Despite sharp rises in property prices, strong demand will ensure Indian real estate avoids a Dubai-like collapse
By Chitra Somayaji
(Bloomberg) — India's property market, where prices have risen as much as 29 percent in major cities, will escape the kind of collapse that afflicted Dubai, said Keki Mistry, incoming head of the nation's biggest mortgage lender.
"Dubai was very different from India," Mistry, who was appointed on Dec. 4 as chief executive officer of Housing Development Finance Corp. (HDFC), said in a Bloomberg-UTV interview. In "India, the property market is largely end-user based; in Dubai, the property market is largely investor based."
Central banks and governments across Asia have been taking steps to rein in property prices this year on concern speculative money inflows will generate asset bubbles. Some areas in China and India may become the "next Dubai" because of debt-fueled property investment, fund manager Mark Mobius said this month, citing Mumbai and Shanghai.
"It wouldn't be a country-wide situation; isolated pockets of disaster because of over-spending and over-leveraging," Mobius, who oversees more than $30 billion of emerging-market assets at Templeton Asset Management Ltd., said in a Dec. 2 interview with Bloomberg TV in Hong Kong.
Dubai, the second-biggest sheikhdom in the United Arab Emirates, went from being the world's best-performing property market to the worst within a year, underscoring the challenge central bankers face in ensuring rapid credit growth doesn't lead to bubbles.
Mistry, 55, said gains in Indian property prices have been driven by demand for homes in a nation with an estimated shortage of as many as 30 million units.
HDFC's shares, which have gained 73 percent this year, fell 1.3 percent to 2,573.45 rupees at 12:06 p.m. in Mumbai.
'Not a Luxury'
"Housing in India is very different from housing in the U.S. or U.K. or Dubai," Mistry, currently vice chairman and managing director of the Mumbai-based lender, said in the interview with Bloomberg-UTV. "The penetration level is so very low that it's a huge requirement, it's a need, it's a necessity, it's not a luxury."
The Reserve Bank of India in October said it would ask lenders to set aside more funds to cover defaults on commercial real estate loans following a "large increase" in credit to the sector in the past year. Home loans increased at a slower pace than overall credit to real estate, limiting the risks of a bubble in residential prices, Mistry said.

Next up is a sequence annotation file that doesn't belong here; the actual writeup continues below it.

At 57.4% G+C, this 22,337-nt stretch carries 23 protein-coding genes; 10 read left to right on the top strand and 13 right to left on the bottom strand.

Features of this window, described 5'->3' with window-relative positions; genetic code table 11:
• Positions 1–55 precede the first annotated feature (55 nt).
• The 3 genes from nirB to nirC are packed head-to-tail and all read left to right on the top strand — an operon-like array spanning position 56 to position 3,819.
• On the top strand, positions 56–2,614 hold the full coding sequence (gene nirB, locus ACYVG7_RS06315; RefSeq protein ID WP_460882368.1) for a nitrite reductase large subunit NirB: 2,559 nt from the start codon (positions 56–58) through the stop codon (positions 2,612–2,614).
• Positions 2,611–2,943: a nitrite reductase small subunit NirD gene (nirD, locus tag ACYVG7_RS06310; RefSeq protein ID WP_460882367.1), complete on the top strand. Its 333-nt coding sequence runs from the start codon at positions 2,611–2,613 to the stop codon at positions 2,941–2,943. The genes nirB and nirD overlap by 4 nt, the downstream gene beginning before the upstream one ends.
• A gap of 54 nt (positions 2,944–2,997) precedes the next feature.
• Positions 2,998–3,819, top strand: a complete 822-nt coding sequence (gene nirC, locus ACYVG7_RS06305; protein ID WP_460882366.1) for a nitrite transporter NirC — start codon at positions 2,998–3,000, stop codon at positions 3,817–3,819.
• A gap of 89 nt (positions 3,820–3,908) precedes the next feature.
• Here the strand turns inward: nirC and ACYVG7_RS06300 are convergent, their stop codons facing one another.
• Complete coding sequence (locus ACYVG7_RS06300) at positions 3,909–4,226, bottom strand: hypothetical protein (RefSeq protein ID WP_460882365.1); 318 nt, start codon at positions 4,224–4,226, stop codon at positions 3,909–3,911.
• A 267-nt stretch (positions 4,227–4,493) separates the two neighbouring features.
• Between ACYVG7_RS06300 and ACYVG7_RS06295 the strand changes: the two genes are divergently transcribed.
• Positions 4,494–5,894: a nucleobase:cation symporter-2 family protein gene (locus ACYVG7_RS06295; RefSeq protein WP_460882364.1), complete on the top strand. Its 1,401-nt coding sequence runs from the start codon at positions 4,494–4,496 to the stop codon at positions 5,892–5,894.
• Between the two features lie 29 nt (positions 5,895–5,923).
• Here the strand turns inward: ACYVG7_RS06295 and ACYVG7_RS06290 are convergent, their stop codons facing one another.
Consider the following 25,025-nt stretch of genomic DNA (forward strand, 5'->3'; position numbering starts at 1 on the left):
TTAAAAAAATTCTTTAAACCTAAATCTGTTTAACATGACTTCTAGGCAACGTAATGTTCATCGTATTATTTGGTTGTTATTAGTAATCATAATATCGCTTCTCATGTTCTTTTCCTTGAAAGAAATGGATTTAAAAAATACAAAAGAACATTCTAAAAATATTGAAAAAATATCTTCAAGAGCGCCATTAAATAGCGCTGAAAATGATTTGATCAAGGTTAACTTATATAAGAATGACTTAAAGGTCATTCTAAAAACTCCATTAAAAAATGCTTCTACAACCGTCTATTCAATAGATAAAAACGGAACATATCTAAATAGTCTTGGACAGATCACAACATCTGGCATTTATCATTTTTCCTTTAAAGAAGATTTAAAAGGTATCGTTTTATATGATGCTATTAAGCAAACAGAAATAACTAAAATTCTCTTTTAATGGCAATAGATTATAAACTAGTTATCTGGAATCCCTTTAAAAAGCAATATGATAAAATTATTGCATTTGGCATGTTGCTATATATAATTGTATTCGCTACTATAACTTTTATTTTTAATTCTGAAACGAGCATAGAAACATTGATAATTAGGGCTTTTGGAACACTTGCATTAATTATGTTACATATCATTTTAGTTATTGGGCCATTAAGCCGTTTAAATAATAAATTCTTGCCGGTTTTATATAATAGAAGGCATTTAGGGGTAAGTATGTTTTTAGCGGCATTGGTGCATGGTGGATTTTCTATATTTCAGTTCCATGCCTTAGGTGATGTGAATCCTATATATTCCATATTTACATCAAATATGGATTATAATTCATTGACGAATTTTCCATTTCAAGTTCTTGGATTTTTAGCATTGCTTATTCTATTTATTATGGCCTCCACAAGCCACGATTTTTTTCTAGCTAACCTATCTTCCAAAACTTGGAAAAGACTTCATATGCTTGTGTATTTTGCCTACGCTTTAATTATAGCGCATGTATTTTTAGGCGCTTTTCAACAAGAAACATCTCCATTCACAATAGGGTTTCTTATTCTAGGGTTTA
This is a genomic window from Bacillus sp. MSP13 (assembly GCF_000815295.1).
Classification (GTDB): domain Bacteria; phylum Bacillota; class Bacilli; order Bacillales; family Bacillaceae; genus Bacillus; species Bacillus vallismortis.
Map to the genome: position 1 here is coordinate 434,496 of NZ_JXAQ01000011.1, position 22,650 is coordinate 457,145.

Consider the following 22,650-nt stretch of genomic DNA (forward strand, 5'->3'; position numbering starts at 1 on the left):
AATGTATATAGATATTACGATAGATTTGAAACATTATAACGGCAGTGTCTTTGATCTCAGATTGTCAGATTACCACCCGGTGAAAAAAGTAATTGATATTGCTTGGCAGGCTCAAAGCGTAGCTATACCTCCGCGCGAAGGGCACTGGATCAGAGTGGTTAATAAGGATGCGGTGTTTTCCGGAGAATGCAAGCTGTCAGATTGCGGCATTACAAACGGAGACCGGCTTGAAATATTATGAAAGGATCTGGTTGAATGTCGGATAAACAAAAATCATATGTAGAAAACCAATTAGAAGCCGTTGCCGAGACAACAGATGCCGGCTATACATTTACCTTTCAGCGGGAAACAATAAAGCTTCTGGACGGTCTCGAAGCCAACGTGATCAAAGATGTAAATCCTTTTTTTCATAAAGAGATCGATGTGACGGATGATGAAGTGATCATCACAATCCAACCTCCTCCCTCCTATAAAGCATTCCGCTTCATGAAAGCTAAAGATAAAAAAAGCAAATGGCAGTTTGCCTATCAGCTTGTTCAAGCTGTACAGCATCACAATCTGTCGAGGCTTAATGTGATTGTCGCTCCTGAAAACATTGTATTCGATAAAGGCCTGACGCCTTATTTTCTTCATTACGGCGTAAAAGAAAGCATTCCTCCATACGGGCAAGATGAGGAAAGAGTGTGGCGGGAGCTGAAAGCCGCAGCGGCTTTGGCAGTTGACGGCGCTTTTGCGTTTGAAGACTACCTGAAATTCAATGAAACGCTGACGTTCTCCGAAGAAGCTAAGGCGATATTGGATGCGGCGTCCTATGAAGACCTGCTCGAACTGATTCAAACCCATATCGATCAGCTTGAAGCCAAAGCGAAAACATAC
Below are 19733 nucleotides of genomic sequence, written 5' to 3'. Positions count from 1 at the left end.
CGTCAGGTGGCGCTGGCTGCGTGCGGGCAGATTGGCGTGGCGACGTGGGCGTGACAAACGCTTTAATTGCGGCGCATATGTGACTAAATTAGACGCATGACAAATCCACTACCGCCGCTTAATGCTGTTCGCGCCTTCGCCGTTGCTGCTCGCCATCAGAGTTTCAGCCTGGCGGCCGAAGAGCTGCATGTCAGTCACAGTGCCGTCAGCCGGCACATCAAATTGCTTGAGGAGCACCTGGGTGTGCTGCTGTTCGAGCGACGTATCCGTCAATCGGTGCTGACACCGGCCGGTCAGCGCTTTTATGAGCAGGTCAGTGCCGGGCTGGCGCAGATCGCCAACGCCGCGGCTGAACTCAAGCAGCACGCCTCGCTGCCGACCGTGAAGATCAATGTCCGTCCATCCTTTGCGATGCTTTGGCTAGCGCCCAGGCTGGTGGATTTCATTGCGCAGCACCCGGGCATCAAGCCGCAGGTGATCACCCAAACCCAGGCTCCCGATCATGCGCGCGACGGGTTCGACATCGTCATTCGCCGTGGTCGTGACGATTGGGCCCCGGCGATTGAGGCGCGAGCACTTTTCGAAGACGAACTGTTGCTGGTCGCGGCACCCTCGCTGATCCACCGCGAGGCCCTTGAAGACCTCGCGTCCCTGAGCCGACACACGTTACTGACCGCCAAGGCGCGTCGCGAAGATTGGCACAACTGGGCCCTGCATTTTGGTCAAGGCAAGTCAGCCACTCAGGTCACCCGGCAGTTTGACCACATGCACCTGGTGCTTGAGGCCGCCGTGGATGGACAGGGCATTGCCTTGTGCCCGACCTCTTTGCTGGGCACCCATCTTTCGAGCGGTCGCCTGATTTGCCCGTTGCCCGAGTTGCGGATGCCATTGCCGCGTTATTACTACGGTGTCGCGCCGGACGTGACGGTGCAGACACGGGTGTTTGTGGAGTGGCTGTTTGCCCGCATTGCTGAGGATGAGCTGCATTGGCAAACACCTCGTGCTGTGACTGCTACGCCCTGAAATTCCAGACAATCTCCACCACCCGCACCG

The value of homes climbed as much as 29 percent in parts of India's commercial hub of Mumbai this year, and as much as 23 percent in segments of New Delhi, according to data from CB Richard Ellis.
Dubai Home Prices
House prices in Dubai, which dropped by more than 50 percent from its peak, will fall another 30 percent as new supply adds to a glut of homes, according to UBS AG.
Dubai World, a state-owned holding company, said Dec. 1 it is in talks to restructure $26 billion of debt, including a $3.52 billion Islamic bond of its property unit Nakheel PJSC due Dec. 14. Four other companies may join Dubai World in restructuring debt that could take total value of problem loans to $46.7 billion, Morgan Stanley said in a report Dec. 8.
Mortgages in India account for 7 percent of the nation's gross domestic product, compared with 80 percent in the U.S., Mistry said.
Residential supply in India is failing to keep pace with demand as rising incomes make housing more affordable, Mistry said. The cost of a home, on average, is about 4.8 times annual income, compared with 20 times in the 1990s, he said.
"The shortage of housing in India is massive," said Mistry. "As long as we are reasonably sure that the fuelling, the increase in real estate prices, has been brought about by the end users, and not by investors, not by speculators, I wouldn't call it a bubble."
To contact the reporters on this story: Chitra Somayaji in Mumbai at firstname.lastname@example.org